We validated a mid-pregnancy screening mean arterial pressure (MAP2) of 85 mmHg or higher as a significant predictor of hypertension in pregnancy. During the 17-month period from October 1984 through February 1986, 730 women, or 16% of all women cared for and delivered at our institution, were screened at or near 20 weeks of amenorrhea. Of the 139 women with a MAP2 of 85 mmHg or higher, 21.6% developed antepartum hypertension, compared with only 0.7% of the 591 women with a MAP2 below 85 mmHg. The screening MAP2 level of 85 mmHg was the optimal cutoff for MAP2 as a screening test. Controlling for the value of the screening MAP2, the only other important predictors of antepartum hypertension were chronic hypertension and diabetes mellitus. Using these three variables, the probability that an individual pregnant woman will develop antepartum hypertension can be assessed with a high degree of accuracy (84.5%) by 20 weeks of amenorrhea. This assessment is noninvasive and simple to use. Three distinct levels of risk have been defined; the moderate- and high-risk groups warrant careful surveillance during pregnancy and may be reasonable groups in which to test preventive interventions.(Obstet Gynecol 73:928, 1989)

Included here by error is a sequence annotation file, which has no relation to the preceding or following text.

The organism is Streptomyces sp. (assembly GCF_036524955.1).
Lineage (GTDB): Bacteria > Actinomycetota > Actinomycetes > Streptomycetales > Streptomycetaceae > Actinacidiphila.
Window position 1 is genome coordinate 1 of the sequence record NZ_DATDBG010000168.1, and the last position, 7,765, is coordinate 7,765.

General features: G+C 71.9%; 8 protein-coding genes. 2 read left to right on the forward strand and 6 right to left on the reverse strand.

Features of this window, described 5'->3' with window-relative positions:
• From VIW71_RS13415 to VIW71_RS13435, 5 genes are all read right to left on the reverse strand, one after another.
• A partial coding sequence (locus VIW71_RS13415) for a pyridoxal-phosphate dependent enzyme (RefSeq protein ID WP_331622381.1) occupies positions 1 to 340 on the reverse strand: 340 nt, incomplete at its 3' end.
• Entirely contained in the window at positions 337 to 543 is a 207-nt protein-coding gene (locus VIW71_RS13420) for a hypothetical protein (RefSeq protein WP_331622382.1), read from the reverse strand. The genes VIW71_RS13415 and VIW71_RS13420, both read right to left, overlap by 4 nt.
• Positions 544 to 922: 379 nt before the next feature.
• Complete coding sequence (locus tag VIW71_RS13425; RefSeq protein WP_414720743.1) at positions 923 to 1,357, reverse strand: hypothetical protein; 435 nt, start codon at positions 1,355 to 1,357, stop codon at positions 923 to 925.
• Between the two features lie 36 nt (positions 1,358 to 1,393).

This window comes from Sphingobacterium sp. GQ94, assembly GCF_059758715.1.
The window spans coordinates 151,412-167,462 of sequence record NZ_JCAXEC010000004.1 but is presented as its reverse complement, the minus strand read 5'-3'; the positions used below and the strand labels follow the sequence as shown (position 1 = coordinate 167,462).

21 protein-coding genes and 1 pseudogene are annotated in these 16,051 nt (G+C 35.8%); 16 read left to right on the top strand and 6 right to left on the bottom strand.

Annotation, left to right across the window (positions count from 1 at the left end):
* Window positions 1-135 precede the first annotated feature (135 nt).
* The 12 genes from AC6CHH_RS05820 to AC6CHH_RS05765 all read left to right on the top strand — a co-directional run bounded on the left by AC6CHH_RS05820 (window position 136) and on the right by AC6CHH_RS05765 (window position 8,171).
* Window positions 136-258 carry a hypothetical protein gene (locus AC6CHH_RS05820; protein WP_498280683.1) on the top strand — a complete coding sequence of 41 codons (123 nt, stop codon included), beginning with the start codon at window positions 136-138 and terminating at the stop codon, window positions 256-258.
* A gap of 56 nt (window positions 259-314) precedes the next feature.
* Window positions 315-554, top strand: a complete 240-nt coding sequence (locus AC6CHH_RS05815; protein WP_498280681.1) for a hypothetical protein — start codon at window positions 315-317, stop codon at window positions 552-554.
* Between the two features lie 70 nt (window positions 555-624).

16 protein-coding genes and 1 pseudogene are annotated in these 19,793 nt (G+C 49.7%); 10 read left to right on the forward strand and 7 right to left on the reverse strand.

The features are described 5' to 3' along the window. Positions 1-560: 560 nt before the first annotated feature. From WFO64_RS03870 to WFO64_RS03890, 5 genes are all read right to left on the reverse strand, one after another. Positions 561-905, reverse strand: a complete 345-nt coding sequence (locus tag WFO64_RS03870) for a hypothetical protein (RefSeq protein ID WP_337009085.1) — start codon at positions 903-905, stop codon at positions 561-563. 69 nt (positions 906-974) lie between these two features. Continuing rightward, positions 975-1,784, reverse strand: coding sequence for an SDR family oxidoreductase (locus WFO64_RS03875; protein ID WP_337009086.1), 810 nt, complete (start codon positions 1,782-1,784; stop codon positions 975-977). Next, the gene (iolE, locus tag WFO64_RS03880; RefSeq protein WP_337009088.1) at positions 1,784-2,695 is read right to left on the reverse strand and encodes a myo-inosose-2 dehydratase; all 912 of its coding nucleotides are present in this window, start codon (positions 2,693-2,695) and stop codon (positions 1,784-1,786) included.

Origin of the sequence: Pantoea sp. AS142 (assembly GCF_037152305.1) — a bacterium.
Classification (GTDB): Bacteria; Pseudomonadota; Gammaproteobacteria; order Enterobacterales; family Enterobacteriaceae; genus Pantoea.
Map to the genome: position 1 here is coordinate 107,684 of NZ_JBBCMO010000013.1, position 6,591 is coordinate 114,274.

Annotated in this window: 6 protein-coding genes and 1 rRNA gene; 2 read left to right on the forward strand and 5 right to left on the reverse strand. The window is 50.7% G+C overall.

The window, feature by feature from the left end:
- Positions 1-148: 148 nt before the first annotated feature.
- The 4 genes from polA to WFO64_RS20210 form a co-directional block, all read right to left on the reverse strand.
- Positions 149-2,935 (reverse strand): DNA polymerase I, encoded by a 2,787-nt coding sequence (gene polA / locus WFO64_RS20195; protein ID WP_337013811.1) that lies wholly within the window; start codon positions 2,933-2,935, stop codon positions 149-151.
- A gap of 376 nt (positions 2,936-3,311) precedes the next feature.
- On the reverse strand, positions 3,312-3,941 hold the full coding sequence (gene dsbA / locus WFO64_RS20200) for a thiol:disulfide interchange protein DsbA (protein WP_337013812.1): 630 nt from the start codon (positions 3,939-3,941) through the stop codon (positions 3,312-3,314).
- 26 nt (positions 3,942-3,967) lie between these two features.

From the Clinical Epidemiology Unit, Department of Medicine, and the Department of Obstetrics and Gynecology, The New York Hospital— Cornell University Medical Center, New York, New York.
© 1989 The American College of Obstetricians and Gynecologists